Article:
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For People With HIV, Self-Care Can Change Your Health -- and Your Life

November 10, 2016

Concentric Circles Forming In Still Water

Credit: Monkey Business Images via Thinkstock


"How are you?" is a question often asked rhetorically. But really -- how do you feel? Happy? Sad? Angry?

Over the course of a day, you might feel all of these. Looking back at the arc of a week, you might have the overall sense of things going OK, things going poorly or things hitting their stride and rockin'!

If you feel you're basically happy or at least doing OK, that's helping your immune system. Stress takes a serious toll and has been found to be associated with lower CD4 counts, higher viral loads and disease progression. If you're seeing dark clouds and having trouble dealing with things, you've got stress. It's one thing to become angry or depressed from false news on the "latest cure," but another when you just can't seem to feel good about life. Our communities have lot of traumatic memory to deal with. Adding in guilty about feeling sad or angry or depressed doesn't help.

The good news is that many ways exist to improve your outlook, and the data support such self-empowerment. Finding what works best for you -- and finding the people around you to create that support -- is key.

People use an array of complementary and alternative medicine (CAM) approaches, from vitamins and herbs to massage, meditation, acupuncture, prayer and spirituality. Psychological and social supports have been demonstrated to offer benefits since the early days of the pandemic. Regardless of the method used, finding which works best for your sense of well-being could benefit both your immune and endocrine (hormones) functions.


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Social Support Groups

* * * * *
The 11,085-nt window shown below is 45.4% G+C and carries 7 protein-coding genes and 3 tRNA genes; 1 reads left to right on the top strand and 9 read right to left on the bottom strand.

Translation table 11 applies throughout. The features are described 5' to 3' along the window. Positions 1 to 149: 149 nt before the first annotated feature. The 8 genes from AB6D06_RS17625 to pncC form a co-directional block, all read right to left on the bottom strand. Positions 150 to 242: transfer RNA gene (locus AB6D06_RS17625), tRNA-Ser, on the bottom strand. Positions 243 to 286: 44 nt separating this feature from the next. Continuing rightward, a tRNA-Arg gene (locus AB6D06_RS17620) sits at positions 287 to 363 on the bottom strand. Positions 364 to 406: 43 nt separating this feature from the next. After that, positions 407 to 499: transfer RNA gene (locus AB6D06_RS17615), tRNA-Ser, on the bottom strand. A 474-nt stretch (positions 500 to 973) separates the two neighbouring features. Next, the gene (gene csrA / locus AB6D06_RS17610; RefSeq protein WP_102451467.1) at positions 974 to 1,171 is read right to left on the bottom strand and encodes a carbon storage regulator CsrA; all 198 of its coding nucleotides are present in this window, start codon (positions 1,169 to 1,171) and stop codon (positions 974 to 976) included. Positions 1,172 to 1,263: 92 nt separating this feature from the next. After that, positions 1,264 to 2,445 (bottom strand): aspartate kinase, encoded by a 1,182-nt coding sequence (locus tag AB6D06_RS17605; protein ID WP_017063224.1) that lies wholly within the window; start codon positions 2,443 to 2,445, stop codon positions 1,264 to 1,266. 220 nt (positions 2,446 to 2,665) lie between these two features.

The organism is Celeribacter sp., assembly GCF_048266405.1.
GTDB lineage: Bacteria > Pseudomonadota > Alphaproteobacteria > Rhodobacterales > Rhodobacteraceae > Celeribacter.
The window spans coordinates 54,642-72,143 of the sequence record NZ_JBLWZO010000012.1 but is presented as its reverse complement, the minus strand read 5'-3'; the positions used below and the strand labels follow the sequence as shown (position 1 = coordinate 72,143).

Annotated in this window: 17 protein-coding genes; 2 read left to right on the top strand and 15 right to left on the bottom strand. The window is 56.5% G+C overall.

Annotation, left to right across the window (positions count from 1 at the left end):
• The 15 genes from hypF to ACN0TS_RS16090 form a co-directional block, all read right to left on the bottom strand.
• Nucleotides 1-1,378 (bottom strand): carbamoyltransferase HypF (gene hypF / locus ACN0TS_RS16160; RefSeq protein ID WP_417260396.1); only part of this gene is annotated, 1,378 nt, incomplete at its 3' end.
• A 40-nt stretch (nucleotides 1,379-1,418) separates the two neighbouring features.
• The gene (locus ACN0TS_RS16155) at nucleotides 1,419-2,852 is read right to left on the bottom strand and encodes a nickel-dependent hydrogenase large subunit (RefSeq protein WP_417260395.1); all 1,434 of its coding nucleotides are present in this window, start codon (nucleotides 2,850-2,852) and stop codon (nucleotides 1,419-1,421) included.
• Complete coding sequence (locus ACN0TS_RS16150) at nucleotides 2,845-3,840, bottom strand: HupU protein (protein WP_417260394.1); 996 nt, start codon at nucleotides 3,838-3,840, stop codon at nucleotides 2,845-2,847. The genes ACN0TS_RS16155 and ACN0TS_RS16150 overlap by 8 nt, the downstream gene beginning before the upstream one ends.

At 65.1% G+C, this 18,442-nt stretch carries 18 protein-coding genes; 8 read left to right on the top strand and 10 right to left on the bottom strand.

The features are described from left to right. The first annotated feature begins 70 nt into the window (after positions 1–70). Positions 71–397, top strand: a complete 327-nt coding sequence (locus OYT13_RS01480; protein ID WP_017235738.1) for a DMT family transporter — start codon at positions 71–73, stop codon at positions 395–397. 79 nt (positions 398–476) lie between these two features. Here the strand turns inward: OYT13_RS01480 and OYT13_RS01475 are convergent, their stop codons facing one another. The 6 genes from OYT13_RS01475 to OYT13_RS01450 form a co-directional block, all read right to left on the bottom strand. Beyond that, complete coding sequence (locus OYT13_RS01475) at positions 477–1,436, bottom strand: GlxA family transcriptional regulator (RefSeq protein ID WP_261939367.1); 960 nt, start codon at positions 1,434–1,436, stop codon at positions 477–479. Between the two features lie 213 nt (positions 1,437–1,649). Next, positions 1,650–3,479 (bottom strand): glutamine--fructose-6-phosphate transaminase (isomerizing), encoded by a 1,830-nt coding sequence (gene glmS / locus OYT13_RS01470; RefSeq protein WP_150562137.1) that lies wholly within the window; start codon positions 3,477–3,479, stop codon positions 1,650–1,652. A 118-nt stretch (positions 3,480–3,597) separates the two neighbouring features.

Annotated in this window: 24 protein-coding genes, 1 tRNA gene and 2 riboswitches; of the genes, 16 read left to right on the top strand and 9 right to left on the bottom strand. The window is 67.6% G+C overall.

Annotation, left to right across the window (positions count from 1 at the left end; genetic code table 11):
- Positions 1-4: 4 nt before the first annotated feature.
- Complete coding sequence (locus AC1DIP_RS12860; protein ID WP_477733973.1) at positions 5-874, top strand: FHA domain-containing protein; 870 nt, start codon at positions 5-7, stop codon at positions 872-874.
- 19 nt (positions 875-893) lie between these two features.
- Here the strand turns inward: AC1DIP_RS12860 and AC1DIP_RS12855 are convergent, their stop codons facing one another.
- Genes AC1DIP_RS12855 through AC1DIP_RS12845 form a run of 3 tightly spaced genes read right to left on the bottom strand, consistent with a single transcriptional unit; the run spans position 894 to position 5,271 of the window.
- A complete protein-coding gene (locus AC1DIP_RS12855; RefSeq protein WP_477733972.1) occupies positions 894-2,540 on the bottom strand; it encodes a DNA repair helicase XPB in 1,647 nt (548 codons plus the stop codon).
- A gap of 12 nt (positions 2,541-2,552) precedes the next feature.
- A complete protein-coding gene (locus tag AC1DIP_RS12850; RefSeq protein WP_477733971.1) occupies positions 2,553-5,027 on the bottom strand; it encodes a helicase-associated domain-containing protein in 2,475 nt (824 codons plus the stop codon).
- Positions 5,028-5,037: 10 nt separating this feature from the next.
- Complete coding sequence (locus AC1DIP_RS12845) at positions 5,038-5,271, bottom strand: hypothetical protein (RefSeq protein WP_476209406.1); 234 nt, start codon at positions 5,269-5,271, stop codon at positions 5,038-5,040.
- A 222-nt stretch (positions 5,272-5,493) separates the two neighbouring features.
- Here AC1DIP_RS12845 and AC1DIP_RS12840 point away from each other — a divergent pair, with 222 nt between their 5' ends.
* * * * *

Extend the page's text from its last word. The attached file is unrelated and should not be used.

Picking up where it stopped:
Over the years, many support groups have developed that provide a forum for people to share experiences, deal with grief and address problems with care and other issues. Such groups often have their own character, and finding the right group may sometimes require trying out a few. But the benefits can be powerful, including helping people improve their treatment adherence.


Religion and Spirituality

Many people have religious or spiritual traditions that provide opportunities for making them happier. A range of activities, including prayer, meditation, church services and community activities, are a powerful part of many HIV-positive people's lives around the world.

Spirituality or religious belief have been correlated with better quality of life, optimism, social support systems and stress management. A study in the United Kingdom underscored the ways in which prayer and meditation be utilized by people living with HIV: "(i) creating a dialogue with an absent counselor, (ii) constructing a compassionate 'life scheme,' (iii) interrupting rumination, (iv) establishing mindfulness, (v) promoting positive thinking and (vi) getting results.

In another study, HIV-positive people with higher levels of religious faith and spirituality were found to be more optimistic, drink less alcohol, and have greater self-esteem and self-satisfaction, though it was not clear if their spiritual or religious practices helped to instill these traits or the study participants came to these practices with these traits already in hand. Relatedly, a longitudinal study following 177 people since 1997 found that "spiritual coping strategies" such as overcoming guilt, gaining a sense of empowerment and spiritual gratitude predicted improvements in survival with HIV over a 17-year period.